GROWING up, one of the surest ways to know that I have reached my grandparents’ house is the unmissable herd of cows and goats, and with them, the unmistakable sight of dung on the road.
I remember the look on my father’s face, as we rolled through the excrement in our car. Only much later in life would I realise that such is the expression of surrender, in the face of inevitable doom.
“This is about the only time we would have s*** on our tyres,” he would say.
I did not understand it then, but as time went by, I’ve come to realise the depth of his words.
According to the World Bank, in 2018, of the global gross domestic product of US$85.79 trillion, US$2.9 trillion was made up of the agriculture sector (3.419 per cent).
Imagine this for a change: Malaysia’s total GDP for the same year was US$354.35 billion. Divide this number with the global agricultural GDP, and we are looking at an economy that is eight times bigger than our nation’s total economic output.
That is a huge market to tap into, especially when you consider that we are a tropical nation, situated right at the equator. Another nation situated along the same latitude — Brazil — is among the world’s top exporters of agricultural products, making US$96 billion from this industry in 2017 alone.
The strength of agriculture lies in its relatively minimal requirement of capital and technical knowledge, which forms a low barrier to entry.
This makes it highly practical, hence a popular industry among rural communities.
Malaysia is no stranger to the agriculture industry. In fact, it is our natural competency in this area, aside from the Straits of Malacca, which had attracted the old colonial powers to our shores: the Portuguese, Dutch, Japanese and of course, the British.
I used to agree that agriculture is the industry of the past, and the future is home to flying cars, gigantic LED (light-emitting diode) screens and swift teleportation devices. But the same dreams of urban industrialisation had led to the ensuing nightmare of income gap, wage stagnation and urban poverty.
These glaring economic issues could be traced back to multiple factors, but chief among them would be the unequal distribution, as well as the concentration of wealth. And these two issues are almost synonymous with urban capitalism.
But if there is one industry that urban capitalism could never build its competency on, due to the obvious limitation of land, it would be agriculture. And this element, which urban capitalism lacks, is abundantly available in lesser developed states, especially in rural areas.
In this sense, channelling capital, private or otherwise, into building agricultural capacities in less industrialised states would directly empower the economies of these states. Since agriculture is a huge industry in low-income states, this would allow citizens of these areas an opportunity to monetise domestically, hence, closing the income gap between them and other, more developed parts of Malaysia.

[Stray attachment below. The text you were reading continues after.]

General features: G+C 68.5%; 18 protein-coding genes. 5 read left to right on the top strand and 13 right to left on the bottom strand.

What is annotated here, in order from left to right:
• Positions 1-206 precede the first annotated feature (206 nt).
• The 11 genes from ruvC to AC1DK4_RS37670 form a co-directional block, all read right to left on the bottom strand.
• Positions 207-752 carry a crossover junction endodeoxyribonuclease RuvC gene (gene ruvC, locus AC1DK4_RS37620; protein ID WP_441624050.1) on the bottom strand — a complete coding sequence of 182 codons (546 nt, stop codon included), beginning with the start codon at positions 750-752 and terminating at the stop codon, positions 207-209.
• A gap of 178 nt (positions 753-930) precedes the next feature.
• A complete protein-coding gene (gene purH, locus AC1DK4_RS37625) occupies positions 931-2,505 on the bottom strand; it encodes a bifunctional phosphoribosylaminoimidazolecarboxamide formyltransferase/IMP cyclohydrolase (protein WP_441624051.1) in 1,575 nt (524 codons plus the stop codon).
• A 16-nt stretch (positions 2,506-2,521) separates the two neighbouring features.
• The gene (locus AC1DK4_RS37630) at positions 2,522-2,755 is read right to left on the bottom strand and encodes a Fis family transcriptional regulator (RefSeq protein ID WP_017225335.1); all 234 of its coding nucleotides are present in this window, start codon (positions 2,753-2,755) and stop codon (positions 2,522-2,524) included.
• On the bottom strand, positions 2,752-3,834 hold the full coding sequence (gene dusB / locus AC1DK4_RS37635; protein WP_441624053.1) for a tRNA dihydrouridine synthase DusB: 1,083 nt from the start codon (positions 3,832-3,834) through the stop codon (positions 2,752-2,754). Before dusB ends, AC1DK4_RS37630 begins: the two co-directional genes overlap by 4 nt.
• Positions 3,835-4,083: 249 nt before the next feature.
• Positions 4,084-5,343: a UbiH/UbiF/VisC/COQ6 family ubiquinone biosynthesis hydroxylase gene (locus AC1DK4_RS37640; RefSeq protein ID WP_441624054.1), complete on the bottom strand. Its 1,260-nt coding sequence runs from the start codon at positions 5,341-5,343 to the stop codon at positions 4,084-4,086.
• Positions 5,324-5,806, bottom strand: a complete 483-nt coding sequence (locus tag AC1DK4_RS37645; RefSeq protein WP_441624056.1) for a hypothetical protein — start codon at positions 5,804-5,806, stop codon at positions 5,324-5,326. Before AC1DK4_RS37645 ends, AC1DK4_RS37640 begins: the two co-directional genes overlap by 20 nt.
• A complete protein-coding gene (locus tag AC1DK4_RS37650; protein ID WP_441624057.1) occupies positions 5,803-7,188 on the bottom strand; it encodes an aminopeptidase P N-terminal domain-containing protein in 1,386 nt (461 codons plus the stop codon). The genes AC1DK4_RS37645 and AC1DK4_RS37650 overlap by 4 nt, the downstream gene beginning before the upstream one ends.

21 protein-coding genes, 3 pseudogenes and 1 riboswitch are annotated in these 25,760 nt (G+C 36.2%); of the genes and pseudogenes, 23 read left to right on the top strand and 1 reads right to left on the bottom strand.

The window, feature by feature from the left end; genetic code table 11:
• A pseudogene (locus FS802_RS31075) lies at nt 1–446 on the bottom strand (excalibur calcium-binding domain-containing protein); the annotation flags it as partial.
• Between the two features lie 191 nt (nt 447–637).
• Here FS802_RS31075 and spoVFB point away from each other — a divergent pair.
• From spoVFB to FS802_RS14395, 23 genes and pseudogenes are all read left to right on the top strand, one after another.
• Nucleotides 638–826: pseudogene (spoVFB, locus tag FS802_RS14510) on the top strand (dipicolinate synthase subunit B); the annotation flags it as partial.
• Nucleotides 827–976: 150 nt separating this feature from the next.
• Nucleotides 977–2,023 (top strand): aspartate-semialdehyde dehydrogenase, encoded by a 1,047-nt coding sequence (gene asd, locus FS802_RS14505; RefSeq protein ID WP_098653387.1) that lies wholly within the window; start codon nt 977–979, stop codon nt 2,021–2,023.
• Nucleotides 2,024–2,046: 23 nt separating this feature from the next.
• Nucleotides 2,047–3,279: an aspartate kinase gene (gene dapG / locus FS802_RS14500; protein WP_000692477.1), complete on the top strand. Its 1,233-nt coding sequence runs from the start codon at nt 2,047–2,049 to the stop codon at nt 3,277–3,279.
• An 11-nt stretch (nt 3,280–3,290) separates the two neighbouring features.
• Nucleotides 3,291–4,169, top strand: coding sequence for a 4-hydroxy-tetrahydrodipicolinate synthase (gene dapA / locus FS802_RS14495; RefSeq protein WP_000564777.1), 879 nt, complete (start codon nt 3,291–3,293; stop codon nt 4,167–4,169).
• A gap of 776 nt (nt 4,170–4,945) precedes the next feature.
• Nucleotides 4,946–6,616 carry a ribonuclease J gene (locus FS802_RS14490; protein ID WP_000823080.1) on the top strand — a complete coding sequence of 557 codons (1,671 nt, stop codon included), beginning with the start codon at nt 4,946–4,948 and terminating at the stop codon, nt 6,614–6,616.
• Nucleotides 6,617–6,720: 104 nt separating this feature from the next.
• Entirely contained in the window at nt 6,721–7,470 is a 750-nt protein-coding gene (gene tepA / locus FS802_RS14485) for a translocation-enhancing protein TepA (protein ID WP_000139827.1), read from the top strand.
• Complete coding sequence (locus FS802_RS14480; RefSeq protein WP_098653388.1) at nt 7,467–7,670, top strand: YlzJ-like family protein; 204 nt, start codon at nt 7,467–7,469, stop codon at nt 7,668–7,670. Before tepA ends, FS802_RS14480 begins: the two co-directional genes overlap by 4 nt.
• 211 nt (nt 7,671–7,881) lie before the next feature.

Where capital redistribution goes, labour redistribution would follow, and this means our ability to unlock the value of undeveloped lands through agriculture can also provide urban dwellers, who are choked with the pressures of wage stagnation and high cost of living, an alternative to make a living.
At this juncture, it is worth noting that with the advent of modern agricultural technologies, the industry is no more the dirty, dangerous and difficult field it used to be — the three elements that have kept the masses at bay all this while. Just imagine how cool it is to be able to control your own drone, to water and harvest the plants from afar.
This dream is neither novel nor new. In fact, we have had the biggest proof of concept in this matter for quite some time, through the many lives that have changed under the Federal Land Development Authority’s resettlement scheme for the rural poor.
The orchards we marvel at on our way to our respective villages, the cows and goats that our children were pointing at, the fishermen carefully docking their boats in the shadows of the sunset — they are the living proof of an industry that has successfully withstood the test of time.
We have the land and labour. What we need is recapitalisation, and a sound commercial plan to reawaken the innate strength we have always had as a nation.
The world is growing, and a growing world needs the sustenance only agriculture can provide. And if the data released by the World Bank is anything to go by, we have more than 2.9 trillion reasons to do this.
The writer is the chief executice officer of Kedah Menteri Besar Incorporated